The first boat to carry the name Idaho was a sidewheeler built in 1860 to run on the Columbia River. The Idaho had the state’s name first since Idaho Territory wasn’t created for another three years. Some claim the state was named not only after the ship but for it. It is one of many plausible versions of Idaho’s naming history.
In 1882, railroad tracks along the Columbia put the Idaho out of business. The boat made a perilous crossing of the famous Columbia Bar on its way to a new life in Puget Sound. It ran a route between Port Townsend and Tacoma for a few years, then took on a Seattle to Everett route under new ownership. In 1894 the boat’s life on the water ended. She was sold by junk dealers to a doctor in Seattle who placed the remains of the steamer on top of a pier to serve as a hospital. The Idaho played that role until 1909.
The next Idaho, was built in Bath, Maine in 1866. She was an ocean-going boat boasting both a steam engine to drive a single propeller and masts for sails. The Idaho’s first trip was from Bath To San Francisco, where she went into service. At first, her route was between there and Portland. The Idaho then took on the San Francisco to Hawaii route for a few years. Ownership of the vessel changed several times, as did its routes. Eventually, it fell to sailing up and down the coast to Alaska.
The Idaho was the first steamer to sail into Glacier Bay in Alaska. After the captain ran the boat aground in an Inlet on Chichago Island, that geographical feature became Idaho Inlet.
While most of its cargo was legitimate, passengers and freight, the owners of the Idaho got in trouble a couple of times with customs officials over large quantities of opium found on board. In the 1880s, opium was perfectly legal, but someone was trying to beat the steep import fees. We’re not talking about a paper sack full of opium found in someone’s luggage. In one incident, 14 barrels of the drug weighing 3,012 pounds were seized.
The Idaho seemed to be back in legitimate service on November 29, 1889, bound to Portland from Port Townsend, Washington. The boat was carrying 370 barrels of salmon, 150 barrels of fish oil, 65 bales of hops, 200 tons of coal and, to make the whole thing more combustible, 800 barrels of lime. Navigating in the fog at three in the morning, the ship ran into rocks in the Strait of Juan de Fuca, puncturing the hull. The seawater flooding in caused the lime to burst into flame. The crew began throwing barrels overboard, but the fire was raging. They drilled holes in the hull to drown out the flames, flooding the entire cargo deck.
Salvage operations took care of the remaining cargo. That lightened up the troubled ship, which bobbed free of the rocks. Efforts to tow it back to Port Townsend were partially successful. The Idaho sunk within sight of the port.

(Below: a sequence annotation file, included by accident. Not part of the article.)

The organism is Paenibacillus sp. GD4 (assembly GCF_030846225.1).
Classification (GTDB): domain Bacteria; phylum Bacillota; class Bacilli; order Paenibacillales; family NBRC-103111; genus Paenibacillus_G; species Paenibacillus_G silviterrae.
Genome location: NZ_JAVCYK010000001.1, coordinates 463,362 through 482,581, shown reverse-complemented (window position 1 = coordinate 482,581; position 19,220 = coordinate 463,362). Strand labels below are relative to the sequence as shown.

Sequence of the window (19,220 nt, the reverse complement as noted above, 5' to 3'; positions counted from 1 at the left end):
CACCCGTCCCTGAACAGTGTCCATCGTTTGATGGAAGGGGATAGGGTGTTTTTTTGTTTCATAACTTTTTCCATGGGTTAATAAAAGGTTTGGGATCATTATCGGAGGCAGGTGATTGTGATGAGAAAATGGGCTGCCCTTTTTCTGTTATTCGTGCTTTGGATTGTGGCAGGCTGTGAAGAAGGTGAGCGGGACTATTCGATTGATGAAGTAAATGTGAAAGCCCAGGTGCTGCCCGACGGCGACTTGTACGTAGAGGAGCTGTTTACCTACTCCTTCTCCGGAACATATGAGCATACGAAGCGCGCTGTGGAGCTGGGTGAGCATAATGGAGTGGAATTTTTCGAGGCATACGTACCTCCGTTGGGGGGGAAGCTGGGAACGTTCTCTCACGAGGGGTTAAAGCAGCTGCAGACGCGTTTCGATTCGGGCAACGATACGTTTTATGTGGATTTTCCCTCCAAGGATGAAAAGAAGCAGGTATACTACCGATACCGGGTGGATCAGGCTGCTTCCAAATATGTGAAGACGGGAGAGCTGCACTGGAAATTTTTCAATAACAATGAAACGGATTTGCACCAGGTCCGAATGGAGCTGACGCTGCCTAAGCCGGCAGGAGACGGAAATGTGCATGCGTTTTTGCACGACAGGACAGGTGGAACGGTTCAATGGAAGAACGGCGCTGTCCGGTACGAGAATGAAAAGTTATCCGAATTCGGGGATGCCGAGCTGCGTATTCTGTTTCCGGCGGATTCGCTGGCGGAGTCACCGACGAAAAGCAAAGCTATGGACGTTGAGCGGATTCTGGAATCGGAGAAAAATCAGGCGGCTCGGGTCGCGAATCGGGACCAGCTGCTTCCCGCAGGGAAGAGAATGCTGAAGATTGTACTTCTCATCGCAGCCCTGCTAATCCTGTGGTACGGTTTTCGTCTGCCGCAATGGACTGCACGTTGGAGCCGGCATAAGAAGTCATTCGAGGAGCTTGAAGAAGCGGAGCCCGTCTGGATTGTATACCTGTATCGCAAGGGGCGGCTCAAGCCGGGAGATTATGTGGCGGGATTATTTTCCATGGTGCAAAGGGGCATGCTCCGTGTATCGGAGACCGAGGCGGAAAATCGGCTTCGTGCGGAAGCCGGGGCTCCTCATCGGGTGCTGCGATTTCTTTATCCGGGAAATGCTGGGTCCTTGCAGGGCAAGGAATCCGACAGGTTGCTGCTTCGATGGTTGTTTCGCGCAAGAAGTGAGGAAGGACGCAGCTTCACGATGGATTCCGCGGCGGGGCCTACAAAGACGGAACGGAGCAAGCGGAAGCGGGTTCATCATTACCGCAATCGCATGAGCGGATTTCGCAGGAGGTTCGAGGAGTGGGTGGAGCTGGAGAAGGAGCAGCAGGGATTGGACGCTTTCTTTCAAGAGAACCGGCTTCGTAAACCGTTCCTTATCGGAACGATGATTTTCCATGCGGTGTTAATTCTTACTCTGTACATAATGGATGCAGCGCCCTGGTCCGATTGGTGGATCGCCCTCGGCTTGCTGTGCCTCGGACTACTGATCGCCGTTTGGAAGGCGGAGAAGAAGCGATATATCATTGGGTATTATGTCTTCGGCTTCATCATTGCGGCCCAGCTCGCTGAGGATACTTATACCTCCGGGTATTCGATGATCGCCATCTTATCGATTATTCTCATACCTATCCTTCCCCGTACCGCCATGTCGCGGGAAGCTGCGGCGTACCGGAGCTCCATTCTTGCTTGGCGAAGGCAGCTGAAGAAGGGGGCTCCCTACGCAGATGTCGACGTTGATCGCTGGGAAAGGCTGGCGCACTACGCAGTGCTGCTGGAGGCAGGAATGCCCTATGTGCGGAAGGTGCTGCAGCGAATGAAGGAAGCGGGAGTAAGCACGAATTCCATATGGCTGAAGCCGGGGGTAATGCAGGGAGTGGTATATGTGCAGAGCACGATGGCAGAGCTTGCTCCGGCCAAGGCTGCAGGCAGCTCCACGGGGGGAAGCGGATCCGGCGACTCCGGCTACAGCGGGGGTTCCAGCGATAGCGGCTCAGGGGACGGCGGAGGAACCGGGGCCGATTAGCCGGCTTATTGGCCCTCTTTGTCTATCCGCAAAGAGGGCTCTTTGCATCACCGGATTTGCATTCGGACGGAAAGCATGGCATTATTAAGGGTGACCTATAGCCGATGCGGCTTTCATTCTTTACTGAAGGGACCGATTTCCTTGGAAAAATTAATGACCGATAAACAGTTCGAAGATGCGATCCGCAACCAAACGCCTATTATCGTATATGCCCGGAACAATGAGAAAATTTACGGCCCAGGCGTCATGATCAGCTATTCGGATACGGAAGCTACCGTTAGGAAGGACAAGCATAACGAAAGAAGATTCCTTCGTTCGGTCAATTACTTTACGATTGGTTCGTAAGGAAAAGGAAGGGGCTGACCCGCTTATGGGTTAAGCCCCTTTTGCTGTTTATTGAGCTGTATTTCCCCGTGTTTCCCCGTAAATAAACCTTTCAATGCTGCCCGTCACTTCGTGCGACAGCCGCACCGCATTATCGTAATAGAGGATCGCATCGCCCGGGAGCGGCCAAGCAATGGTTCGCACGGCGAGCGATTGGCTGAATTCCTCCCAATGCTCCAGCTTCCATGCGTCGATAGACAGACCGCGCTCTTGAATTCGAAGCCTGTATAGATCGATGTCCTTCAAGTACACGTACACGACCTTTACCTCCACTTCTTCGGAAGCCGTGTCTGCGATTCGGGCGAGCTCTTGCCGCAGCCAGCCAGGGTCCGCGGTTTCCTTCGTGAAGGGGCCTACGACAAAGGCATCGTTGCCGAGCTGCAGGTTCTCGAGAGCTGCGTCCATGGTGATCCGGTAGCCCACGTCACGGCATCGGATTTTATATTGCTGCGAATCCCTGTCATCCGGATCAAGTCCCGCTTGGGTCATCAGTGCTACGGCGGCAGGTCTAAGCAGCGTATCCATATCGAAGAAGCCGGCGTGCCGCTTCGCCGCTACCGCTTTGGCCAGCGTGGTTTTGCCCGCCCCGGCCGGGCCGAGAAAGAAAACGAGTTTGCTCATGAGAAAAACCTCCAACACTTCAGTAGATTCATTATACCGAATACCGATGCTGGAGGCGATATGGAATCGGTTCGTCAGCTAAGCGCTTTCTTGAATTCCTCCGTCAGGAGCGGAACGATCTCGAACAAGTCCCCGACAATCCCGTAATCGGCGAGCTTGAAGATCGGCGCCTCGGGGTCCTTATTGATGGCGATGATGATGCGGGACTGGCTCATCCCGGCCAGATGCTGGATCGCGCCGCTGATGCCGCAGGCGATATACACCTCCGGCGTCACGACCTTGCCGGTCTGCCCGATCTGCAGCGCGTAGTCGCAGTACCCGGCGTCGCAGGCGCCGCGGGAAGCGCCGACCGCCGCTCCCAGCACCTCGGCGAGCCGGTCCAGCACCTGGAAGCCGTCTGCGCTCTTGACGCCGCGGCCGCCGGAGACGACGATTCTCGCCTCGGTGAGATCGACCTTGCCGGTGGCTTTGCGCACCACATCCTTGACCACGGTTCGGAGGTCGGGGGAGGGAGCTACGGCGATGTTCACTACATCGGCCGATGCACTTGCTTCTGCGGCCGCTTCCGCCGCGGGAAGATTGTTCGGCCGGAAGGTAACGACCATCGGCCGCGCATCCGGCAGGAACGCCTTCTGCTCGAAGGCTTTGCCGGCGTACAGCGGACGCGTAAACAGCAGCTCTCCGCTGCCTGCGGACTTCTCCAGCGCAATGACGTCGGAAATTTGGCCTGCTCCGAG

Then, there was the Steamship Idaho of the Guion Line, a boat that brought immigrants to America from the Old World for a few years in the 1870s. It was part of a fleet of ships Guion operated on a regular schedule, almost like a bus line. Some of its sister ships were named Minnesota, Nebraska, Colorado, Nevada, and Wyoming. Built in 1869, the Idaho had a carrying capacity of 3,150 tons. It made the trip back and forth uneventfully but finally came to an end in 1878. Here's how a local paper in Ireland described the wreck:
“During a dense fog yesterday evening the Idaho one of the Guion line of steamers struck on the Corrigmore Rocks off the Saltee Islands and immediately went down. Fortunately no lives have been lost.
The Idaho left New York on the 21st May having on board 151 passengers, 51 horses about 1,000 tons of beef and some cotton. She called at Queenstown on Saturday at noon and landed the mails and some passengers.
During the evening a fog sprang up and about ten minutes past seven she struck the rock and commenced to take in water. The captain immediately ordered out the boats and the first one to enter was a lady and her little child who had no gentleman with her. The first officer stood by and then the ladies fifteen in number were first put into the boats. The boat containing the ladies was the first to leave the ship and the last man was Capt Holmes. His boat was only about thirty yards from the vessel when she disappeared. She went down twenty-two minutes after she struck. The passengers speak very highly of Captain Holmes he was on the bridge with the first officer and pilot when she struck.”
This barely gets started on the story of ships named Idaho. There was a ferry in New York that ended in conflagration. Then, there were four USS Idaho’s and a submarine that carried the moniker. Read about them here.